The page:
The Union government should reduce the age for trying people as adults under the Protection of Children from Sexual Offences (POCSO) Act from 18 to 16 to check increasing crimes against children, a top panel has recommended, according to people familiar with the matter.
The committee noted that cases registered under POCSO rose from 32,608 in 2017 to 47,325 in 2019 – an increase of nearly 45% in two years — and made important recommendations to check cyber crime, improve the condition of sex workers and increase police accountability in cases of crimes against women. It also noted that the stringent law was often misused to criminalise consensual relationships, the people quoted above added.
Currently, someone between 16 and 18 can be tried as an adult, under POCSO or the Indian Penal Code, only if they are charged with heinous crimes such as murder or rape. The decision usually lies with a juvenile justice board. If tried as juveniles, they are sent to a reform home, not a jail, and a process of rehabilitation is also drawn up.
The people quoted above said the members of the parliamentary panel on home affairs felt that juveniles convicted of minor sexual offences may grow up to commit more heinous crimes if left unchecked. Therefore, it asked the Union home ministry and women and child development ministry to see if the age limit could be reduced to 16.
The recommendations come at a time when there has been an alarming rise in cases of teenage boys raping or assaulting very young girls, some aged 3 or 4. Several experts say this trend necessitates the move to reduce the threshold for trying suspects as adults. However, some other experts argue the reducing the age would be contrary to the jurisprudence of juvenile justice.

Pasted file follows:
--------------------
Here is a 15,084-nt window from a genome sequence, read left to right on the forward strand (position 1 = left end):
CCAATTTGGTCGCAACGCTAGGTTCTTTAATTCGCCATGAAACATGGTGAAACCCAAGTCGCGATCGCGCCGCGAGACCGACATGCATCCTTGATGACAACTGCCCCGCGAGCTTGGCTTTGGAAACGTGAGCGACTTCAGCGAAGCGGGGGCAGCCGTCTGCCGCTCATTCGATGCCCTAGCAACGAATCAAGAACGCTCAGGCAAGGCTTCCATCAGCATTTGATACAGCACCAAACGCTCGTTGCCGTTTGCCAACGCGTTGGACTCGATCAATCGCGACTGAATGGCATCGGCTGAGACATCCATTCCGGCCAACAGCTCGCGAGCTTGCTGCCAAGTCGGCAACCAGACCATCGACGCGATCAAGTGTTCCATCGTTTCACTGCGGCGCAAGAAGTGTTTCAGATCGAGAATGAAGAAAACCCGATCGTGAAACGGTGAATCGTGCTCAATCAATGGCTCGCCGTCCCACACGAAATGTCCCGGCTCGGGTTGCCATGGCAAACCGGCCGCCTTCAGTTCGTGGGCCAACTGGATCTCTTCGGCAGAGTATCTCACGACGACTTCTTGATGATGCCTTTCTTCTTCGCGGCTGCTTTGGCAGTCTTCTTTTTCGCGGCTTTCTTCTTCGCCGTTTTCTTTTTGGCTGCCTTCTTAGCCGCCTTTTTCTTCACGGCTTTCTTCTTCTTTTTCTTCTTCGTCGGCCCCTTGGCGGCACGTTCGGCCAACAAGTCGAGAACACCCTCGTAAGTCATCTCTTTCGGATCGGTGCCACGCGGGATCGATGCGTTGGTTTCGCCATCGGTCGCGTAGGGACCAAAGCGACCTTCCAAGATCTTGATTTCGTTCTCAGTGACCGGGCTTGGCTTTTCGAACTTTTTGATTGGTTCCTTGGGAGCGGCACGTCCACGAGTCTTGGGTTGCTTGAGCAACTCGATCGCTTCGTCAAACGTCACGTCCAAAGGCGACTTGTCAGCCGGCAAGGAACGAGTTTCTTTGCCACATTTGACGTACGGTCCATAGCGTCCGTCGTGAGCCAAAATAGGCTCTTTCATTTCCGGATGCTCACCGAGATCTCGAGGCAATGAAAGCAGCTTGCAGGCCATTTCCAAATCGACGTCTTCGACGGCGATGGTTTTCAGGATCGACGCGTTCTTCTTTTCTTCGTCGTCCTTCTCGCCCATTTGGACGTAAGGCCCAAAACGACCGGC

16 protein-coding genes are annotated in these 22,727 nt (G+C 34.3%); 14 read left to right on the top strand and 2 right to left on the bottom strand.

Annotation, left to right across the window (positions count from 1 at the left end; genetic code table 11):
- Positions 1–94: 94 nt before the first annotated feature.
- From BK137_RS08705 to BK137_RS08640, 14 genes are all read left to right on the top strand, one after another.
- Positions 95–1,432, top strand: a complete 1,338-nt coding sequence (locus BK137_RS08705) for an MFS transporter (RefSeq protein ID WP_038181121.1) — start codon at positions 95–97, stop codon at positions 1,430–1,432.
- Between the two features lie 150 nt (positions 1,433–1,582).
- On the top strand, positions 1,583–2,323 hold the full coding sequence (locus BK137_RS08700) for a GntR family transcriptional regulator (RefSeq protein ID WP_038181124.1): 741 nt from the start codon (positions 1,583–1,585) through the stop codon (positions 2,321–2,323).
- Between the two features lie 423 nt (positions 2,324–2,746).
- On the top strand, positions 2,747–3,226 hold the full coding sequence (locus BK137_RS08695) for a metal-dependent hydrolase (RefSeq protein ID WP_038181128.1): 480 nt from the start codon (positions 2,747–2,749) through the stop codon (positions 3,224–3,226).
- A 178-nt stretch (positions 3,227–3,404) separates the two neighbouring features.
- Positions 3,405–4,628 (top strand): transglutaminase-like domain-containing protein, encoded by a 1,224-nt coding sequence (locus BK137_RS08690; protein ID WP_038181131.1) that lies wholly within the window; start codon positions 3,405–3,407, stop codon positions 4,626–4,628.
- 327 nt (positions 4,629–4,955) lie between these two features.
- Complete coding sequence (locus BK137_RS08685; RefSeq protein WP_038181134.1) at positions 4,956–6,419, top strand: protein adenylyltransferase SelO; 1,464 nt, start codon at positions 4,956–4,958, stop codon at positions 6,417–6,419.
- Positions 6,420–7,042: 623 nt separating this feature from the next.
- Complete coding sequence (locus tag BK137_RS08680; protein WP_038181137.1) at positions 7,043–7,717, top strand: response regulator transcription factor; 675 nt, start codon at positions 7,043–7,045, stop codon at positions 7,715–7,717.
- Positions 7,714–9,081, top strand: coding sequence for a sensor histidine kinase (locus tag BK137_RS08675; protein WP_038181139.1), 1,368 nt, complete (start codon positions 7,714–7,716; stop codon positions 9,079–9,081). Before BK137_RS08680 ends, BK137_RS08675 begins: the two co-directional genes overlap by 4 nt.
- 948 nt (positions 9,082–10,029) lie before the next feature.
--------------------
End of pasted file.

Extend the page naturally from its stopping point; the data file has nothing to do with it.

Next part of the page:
The panel’s recommendations will now be tabled in Parliament as early as next week.
The panel also noted that there was potential of misuse of the law, citing information from states about cases where an 18-year-old boy has been arrested under POCSO for marrying a juvenile girl with her consent. The panel also commended Uttar Pradesh for its good conviction rate under the law.
POCSO, enacted in 2012, was brought in to check mounting crimes against children and lists the maximum punishment as life imprisonment and death. It defines a child as anyone under 18. The Juvenile Justice Act, 2000 – which governs proceedings against minors in India – was amended in 2015 to try some juveniles between 16 and 18 as adults if they were accused of heinous crimes that attracted a minimum punishment of seven years. The change came in the backdrop of the 2012 Delhi gang rape case, where one of the accused was 17 and tried as a minor.
“For heinous offence, children over 16 can be tried as adult, the provision already exists….This recommendation does not take into account numerous studies and the Tamil Nadu government’s submission that Pocso is being utilised to criminalise adolescents in consensual relationships,” said child rights expert Swagata Raha.
Enakshi Ganguly, co-founder of HAQ Centre for Child Rights, warned of the possibility of criminalising consensual sex. “We are seeing a spurt in such incidents across the government. Are we going to institutionalise this now? We need to be in a preventive mode, not a penal one.”
The people quoted above said the panel noted that cybercrime against women and children rose from 4,330 in 2017 to 8,684 in 2019 and transcended geographical boundaries. Therefore the panel recommended that law enforcement agencies across the country coordinate to check such crimes, the people added, on condition of anonymity.
The panel’s discussion also focused on criminals using Virtual Private Network (VPN) – which allow a user to mask their location – to access the dark web, bypass cybersecurity walls and remain anonymous. It recommended that the Union government permanently identify and block such VPNs.
The committee received several submissions about women complainants finding it difficult to lodge police complaints and suggested strict action against police officers and law enforcement personnel who refused to file such cases, or registered false cases. The panel recognised that the government did not support the sanctity of sex work but highlighted the need to safeguard them from violence, protect their rights and provide them legal aid.